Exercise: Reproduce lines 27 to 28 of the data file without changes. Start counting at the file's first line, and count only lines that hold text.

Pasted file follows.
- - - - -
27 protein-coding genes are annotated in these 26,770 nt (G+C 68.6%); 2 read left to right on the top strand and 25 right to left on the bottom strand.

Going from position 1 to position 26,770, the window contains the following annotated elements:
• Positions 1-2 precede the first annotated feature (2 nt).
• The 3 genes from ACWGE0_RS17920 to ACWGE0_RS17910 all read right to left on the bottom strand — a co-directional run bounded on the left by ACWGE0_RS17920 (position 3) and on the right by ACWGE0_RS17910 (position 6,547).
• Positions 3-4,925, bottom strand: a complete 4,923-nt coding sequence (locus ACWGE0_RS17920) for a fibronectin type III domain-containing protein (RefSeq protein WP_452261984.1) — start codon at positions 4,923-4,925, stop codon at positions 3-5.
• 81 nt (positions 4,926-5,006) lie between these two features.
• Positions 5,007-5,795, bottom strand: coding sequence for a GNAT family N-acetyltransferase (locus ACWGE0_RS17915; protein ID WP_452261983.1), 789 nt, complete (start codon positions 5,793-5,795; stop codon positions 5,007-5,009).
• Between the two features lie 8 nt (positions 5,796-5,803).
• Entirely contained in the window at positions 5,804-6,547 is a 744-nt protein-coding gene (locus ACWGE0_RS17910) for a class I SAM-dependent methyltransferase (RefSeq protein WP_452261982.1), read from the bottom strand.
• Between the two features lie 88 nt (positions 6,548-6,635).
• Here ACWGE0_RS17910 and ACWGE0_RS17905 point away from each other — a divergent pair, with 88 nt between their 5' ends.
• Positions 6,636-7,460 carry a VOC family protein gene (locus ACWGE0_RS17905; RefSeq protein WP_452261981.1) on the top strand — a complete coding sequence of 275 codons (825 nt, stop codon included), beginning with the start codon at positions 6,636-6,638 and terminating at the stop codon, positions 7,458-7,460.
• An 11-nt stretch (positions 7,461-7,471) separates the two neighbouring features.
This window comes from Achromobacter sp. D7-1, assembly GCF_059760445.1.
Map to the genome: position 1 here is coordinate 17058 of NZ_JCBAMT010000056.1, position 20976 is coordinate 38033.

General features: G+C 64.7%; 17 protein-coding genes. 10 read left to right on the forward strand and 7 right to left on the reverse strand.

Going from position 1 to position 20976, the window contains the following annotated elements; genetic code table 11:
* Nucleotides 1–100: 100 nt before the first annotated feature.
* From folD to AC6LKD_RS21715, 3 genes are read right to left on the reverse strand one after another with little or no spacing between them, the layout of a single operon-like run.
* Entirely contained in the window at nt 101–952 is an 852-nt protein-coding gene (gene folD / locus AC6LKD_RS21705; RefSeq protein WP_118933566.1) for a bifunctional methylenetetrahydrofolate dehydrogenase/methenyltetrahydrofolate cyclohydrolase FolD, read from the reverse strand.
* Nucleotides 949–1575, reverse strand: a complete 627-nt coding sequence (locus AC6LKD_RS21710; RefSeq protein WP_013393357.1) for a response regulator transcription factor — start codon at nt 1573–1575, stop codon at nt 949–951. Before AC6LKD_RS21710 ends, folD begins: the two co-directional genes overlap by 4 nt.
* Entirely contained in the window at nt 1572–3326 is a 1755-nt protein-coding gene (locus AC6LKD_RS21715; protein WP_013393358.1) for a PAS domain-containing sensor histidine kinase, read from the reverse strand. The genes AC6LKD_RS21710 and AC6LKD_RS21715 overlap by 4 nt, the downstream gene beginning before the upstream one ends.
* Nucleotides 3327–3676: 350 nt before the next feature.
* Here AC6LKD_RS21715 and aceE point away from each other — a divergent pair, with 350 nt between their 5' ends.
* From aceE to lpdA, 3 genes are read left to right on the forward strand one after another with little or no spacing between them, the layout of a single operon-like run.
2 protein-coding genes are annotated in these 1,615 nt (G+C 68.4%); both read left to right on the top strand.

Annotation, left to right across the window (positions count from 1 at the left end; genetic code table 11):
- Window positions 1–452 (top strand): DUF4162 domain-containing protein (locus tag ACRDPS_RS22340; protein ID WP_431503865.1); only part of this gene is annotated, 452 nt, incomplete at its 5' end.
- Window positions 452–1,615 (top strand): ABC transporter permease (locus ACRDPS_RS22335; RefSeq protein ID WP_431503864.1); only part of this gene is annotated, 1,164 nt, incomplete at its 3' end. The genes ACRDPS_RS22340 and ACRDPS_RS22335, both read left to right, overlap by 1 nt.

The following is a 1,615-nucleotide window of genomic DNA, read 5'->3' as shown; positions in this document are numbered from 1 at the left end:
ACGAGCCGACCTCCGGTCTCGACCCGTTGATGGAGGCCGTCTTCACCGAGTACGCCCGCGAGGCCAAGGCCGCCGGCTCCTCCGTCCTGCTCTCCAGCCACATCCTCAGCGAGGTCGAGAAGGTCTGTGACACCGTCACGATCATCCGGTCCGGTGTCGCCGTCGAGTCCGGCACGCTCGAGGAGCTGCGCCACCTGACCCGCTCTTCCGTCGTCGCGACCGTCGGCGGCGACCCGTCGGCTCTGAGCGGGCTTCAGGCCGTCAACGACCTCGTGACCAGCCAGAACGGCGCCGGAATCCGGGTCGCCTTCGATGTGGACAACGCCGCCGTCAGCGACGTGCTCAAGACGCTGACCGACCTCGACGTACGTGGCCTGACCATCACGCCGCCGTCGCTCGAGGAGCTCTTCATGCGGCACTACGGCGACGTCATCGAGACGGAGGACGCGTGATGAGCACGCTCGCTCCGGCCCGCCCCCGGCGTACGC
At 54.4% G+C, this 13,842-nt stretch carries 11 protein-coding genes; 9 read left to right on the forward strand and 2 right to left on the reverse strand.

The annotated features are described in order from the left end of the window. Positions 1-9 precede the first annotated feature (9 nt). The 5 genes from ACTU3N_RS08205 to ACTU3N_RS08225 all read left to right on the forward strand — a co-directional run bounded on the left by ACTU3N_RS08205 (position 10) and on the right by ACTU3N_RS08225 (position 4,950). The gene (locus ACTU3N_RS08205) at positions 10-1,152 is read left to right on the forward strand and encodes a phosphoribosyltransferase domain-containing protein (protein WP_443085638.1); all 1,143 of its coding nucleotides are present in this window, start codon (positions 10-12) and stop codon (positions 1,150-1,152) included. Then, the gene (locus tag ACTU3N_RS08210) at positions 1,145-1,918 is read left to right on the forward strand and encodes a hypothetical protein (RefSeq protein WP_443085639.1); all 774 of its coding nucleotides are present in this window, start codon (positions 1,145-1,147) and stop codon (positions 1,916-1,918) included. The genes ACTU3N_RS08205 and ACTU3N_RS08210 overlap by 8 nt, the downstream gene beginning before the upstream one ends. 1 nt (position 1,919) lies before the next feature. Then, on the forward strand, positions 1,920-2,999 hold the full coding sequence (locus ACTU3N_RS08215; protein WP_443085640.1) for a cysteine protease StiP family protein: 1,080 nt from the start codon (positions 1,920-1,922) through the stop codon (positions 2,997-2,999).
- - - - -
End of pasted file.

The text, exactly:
Annotation, left to right across the window (positions count from 1 at the left end; genetic code table 11):
- Window positions 1–452 (top strand): DUF4162 domain-containing protein (locus tag ACRDPS_RS22340; protein ID WP_431503865.1); only part of this gene is annotated, 452 nt, incomplete at its 5' end.